Find out more about loss of appetite.

Pain

Some people claim that cannabis can help relieve long-term (chronic) or severe pain. Research studies done so far do not give a clear answer about the effectiveness of cannabis to relieve pain.

Some clinical trials showed that cannabinoids help reduce pain in some people.

Sativex is a combination of delta-9-THC (Tetranabinex) and cannabidiol (Nabidiolex). It has been approved for use in Canada as a spray that can be applied to the cheek inside the mouth. Savitex may be used to relieve pain from advanced cancer that can’t be relieved with the strongest dose of opioids.

Find out more about pain and opioids.

Side effects and risks of cannabis and cannabinoids for medical purposes

The benefits and risks of cannabis for medical purposes have not been thoroughly reviewed by Health Canada, and individual products have not gone through an approval process. When approving a drug, Health Canada reviews the evidence to make sure that the benefits of the drug outweigh the risks and negative side effects. Talk to your healthcare team if you are thinking about using cannabis for medical purposes or other drugs that contain cannabinoids. There is not enough information to know how using cannabis will interact with drugs and cancer treatments, such as chemotherapy.

Some studies show that smoking cannabis over a long period of time may increase the risk of lung and other cancers. Other studies did not have the same results. Using cannabis may also cause these and other side effects:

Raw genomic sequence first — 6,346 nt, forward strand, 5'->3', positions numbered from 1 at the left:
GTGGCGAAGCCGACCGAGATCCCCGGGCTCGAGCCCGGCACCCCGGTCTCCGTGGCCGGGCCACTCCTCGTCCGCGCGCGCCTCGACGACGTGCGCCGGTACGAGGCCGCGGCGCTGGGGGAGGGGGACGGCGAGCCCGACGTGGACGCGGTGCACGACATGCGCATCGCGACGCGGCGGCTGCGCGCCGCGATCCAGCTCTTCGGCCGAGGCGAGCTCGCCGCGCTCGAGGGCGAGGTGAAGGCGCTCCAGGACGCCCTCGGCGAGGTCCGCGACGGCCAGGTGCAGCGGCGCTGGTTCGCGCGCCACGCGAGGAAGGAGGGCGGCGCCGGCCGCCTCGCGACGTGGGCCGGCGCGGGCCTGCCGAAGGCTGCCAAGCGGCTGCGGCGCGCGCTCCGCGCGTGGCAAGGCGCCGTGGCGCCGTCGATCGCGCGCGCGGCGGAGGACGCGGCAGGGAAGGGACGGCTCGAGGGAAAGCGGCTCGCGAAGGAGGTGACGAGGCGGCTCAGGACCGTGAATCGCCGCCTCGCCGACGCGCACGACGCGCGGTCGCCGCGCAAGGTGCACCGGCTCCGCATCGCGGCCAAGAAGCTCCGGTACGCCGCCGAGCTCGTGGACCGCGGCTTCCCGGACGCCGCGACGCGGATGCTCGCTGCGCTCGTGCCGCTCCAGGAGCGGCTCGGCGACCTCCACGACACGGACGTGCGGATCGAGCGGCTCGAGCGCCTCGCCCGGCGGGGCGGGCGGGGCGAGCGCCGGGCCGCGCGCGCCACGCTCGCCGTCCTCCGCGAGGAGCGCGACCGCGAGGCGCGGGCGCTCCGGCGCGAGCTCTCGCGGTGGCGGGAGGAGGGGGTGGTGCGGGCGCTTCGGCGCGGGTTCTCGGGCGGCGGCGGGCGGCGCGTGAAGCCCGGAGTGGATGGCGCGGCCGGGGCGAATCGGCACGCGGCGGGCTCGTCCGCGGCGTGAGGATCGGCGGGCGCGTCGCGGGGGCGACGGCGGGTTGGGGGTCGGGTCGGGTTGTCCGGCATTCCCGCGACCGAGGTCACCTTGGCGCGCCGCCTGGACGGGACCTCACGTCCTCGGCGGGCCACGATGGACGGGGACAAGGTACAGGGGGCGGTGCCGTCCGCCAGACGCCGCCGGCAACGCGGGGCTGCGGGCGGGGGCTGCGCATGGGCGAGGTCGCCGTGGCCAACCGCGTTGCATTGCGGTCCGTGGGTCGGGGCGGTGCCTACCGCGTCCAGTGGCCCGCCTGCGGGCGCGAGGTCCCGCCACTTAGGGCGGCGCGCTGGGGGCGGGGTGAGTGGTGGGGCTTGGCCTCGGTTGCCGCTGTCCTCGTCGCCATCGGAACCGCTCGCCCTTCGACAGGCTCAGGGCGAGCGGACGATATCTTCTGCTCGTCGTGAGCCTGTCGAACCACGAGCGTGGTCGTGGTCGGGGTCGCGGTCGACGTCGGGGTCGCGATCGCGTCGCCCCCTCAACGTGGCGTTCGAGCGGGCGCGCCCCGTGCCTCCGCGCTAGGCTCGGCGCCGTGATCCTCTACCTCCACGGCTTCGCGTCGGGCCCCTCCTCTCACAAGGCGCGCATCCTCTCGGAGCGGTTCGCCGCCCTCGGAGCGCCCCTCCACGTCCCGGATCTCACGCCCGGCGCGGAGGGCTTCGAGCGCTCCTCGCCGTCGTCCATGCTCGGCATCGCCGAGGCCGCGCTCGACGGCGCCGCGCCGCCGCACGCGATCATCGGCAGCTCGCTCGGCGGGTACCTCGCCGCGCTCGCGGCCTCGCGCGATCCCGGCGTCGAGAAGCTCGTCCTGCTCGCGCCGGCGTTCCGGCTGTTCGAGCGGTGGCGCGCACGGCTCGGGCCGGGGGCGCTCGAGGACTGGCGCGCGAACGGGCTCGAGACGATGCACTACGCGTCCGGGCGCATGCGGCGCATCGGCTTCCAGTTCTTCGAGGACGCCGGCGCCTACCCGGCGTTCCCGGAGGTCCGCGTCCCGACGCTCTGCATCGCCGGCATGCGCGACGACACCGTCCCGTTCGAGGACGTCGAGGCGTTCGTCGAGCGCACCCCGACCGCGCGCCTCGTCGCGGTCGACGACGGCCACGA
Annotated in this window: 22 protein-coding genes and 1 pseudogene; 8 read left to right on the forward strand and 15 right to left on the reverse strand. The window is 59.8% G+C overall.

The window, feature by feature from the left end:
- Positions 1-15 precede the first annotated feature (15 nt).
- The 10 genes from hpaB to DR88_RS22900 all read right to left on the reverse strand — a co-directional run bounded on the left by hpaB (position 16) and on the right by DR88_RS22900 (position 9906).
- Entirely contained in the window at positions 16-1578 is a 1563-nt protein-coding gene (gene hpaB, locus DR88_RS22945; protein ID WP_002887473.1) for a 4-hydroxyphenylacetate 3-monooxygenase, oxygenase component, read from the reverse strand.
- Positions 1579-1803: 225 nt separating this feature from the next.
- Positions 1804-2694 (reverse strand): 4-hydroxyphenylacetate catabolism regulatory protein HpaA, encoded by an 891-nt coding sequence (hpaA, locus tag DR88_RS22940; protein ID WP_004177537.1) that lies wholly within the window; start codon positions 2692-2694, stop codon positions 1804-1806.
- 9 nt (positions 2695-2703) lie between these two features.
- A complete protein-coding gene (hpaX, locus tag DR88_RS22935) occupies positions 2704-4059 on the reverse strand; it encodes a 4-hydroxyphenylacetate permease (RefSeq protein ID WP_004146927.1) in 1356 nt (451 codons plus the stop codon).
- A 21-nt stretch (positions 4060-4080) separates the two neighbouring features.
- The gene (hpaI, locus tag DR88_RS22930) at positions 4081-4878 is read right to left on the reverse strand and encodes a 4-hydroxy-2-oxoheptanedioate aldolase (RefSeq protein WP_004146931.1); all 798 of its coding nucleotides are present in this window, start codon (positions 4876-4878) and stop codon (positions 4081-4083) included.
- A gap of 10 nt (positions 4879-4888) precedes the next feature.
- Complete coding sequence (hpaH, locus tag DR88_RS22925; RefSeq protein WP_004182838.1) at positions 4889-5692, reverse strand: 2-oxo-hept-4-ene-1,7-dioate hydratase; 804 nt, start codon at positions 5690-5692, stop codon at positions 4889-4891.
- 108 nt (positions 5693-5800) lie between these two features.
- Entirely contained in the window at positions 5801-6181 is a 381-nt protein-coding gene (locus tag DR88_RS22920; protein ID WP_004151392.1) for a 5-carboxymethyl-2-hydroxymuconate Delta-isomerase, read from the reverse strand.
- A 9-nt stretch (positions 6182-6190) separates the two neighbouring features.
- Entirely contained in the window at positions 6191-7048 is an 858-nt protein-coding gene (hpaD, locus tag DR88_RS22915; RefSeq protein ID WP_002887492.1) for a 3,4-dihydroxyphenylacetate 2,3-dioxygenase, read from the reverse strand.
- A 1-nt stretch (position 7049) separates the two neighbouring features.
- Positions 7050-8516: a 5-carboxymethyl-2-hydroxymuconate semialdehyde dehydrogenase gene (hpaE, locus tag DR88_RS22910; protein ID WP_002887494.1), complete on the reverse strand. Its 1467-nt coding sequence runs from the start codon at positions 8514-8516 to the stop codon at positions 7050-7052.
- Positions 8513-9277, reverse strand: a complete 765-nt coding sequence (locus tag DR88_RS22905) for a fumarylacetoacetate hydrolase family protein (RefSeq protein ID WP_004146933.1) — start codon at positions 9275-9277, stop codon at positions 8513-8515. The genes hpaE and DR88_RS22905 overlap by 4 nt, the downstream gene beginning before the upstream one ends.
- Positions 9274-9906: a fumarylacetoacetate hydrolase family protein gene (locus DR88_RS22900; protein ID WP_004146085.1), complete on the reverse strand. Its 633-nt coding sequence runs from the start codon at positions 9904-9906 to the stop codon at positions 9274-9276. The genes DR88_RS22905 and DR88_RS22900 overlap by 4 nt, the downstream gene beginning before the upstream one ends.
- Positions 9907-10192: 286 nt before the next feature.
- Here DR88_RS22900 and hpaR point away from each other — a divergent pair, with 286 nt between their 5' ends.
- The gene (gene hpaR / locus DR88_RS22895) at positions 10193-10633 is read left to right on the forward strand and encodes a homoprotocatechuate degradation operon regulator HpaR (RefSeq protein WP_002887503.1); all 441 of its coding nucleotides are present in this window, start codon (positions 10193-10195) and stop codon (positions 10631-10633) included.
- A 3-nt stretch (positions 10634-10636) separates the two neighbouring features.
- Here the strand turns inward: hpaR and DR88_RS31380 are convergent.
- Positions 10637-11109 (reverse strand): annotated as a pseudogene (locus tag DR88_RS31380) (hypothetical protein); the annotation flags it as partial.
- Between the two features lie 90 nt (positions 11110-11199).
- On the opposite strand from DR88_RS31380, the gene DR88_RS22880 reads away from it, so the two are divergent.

• problems with memory and concentration
  • sensory changes, including a lack of balance and slower reaction times
  • dry mouth
  • rapid heart beat
  • a rise in blood pressure

Ongoing research into cannabis and cannabinoids

Currently, researchers are studying cannabis and drugs that contain cannabinoids to find out more about how they might effectively relieve symptoms of cancer or side effects of cancer treatments. More research is needed to find out the dose and type of cannabis that helps the most with the fewest side effects, the risks and benefits of using medical cannabis for a long time and how medical cannabis might interact with other drugs used to treat cancer.

Researchers are also still trying to find out if cannabis or cannabinoids should be used as medicine to treat certain diseases, including cancer. Research into the effects of cannabinoids on cancer cells in vitro and on experimental animals has shown some promise. But this research is still in the very early stages. Much more study is needed before cannabis or cannabinoids can be used as a cancer treatment.

central nervous system (CNS)

The brain and spinal cord, which work together to control all the functions of the body.

The brain receives messages (electrical signals) from nerves in the spinal cord and cranial nerves. The nerves in the spinal cord carry messages between the brain and the body.

in vitro

Occurring in an artificial environment (such as a lab) outside of the body. In vitro is Latin for in glass (as in a test tube).

For example, in vitro fertilization is a procedure in which an egg is fertilized with sperm to form an embryo outside of the body.